TWO – Accessories

Blankets.  Keep a few warm blankets in your vehicle.  A good blanket with help keep your body insulated in case of an emergency, which is more reliable than your car heater.  If possible, keep an extra pair of gloves and hats in your vehicle as well.  Also, have a survival kit ready. Keep a flashlight with extra batteries.  Have at least one gallon of water per person.  If possible, keep canned food items.  Have at least a few days’ worth of your prescription medications on hand. You can also purchase hand warmers such as these. Make sure to have a first aid kit available and an air-horn as well.

It would also be wise to also have heating fuel, keeping a lighter and/or matches and fire-starting materials available (such as paper).  On that same note, keep a portable fire extinguisher handy as well.  Naturally, have an ice scraper with snow brush on hand, windshield wiper fluid or a gallon of vinegar (vinegar will help unfreeze ice off your windshield.) If possible, have a shovel handy as well in case you must dig out any accumulating snow around your vehicle.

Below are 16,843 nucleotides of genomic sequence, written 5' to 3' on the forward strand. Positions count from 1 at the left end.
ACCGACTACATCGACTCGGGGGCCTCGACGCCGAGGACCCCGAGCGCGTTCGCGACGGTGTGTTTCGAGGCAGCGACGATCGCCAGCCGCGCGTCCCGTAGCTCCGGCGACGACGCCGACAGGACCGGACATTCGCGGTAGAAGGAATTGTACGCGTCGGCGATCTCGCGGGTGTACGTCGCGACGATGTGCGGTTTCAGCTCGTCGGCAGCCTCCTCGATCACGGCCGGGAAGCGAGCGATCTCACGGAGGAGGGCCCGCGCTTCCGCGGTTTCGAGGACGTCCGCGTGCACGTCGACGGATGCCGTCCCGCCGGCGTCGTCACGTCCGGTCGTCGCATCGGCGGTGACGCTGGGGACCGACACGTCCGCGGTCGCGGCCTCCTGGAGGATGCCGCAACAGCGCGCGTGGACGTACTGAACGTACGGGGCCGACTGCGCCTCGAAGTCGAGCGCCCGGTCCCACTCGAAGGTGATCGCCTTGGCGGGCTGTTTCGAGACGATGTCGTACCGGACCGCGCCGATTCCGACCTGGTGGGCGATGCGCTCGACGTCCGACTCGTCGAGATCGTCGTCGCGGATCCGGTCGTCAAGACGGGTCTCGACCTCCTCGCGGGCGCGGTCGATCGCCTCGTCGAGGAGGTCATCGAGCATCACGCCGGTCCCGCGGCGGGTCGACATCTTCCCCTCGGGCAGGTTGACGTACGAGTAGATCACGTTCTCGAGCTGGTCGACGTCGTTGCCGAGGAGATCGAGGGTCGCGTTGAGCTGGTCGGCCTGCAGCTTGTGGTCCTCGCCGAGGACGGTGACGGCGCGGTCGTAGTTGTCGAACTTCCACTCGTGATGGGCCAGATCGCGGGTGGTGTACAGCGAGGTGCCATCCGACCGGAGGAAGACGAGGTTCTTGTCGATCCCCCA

THREE – Tips

If you are travelling, make sure someone knows your route and destination, along with an estimated arrival time.  Make sure your cell phone is fully charged and you have a charger with you.  Be sure to fill your vehicle’s gas tank, and keep a supply of nonperishable foods and water in tow.  Canned foods, nuts, granola bars and crackers are all items that are easy to keep on hand.  Do not drink snow as snow can be polluted and can also contribute to hypothermia, which is a medical emergency where your body has lost too much heat and could lead to death.

If you happen to get stuck in your vehicle during a snowstorm, be aware that carbon monoxide could kill you if your exhaust becomes covered with snow.  Carbon monoxide can backup into your vehicle.  Because of that, if you have to run your vehicle, crack the windows to allow exhaust fumes to escape. It’s also recommended that you only run your car for ten minutes out of every hour. Stay inside your vehicle but continue to move your limbs and body to keep your blood flowing properly and keep your body warm. It is suggested that you tie a colored piece of cloth to your antenna to notify any passing emergency crews that you’re in need of assistance.

FOUR – Tools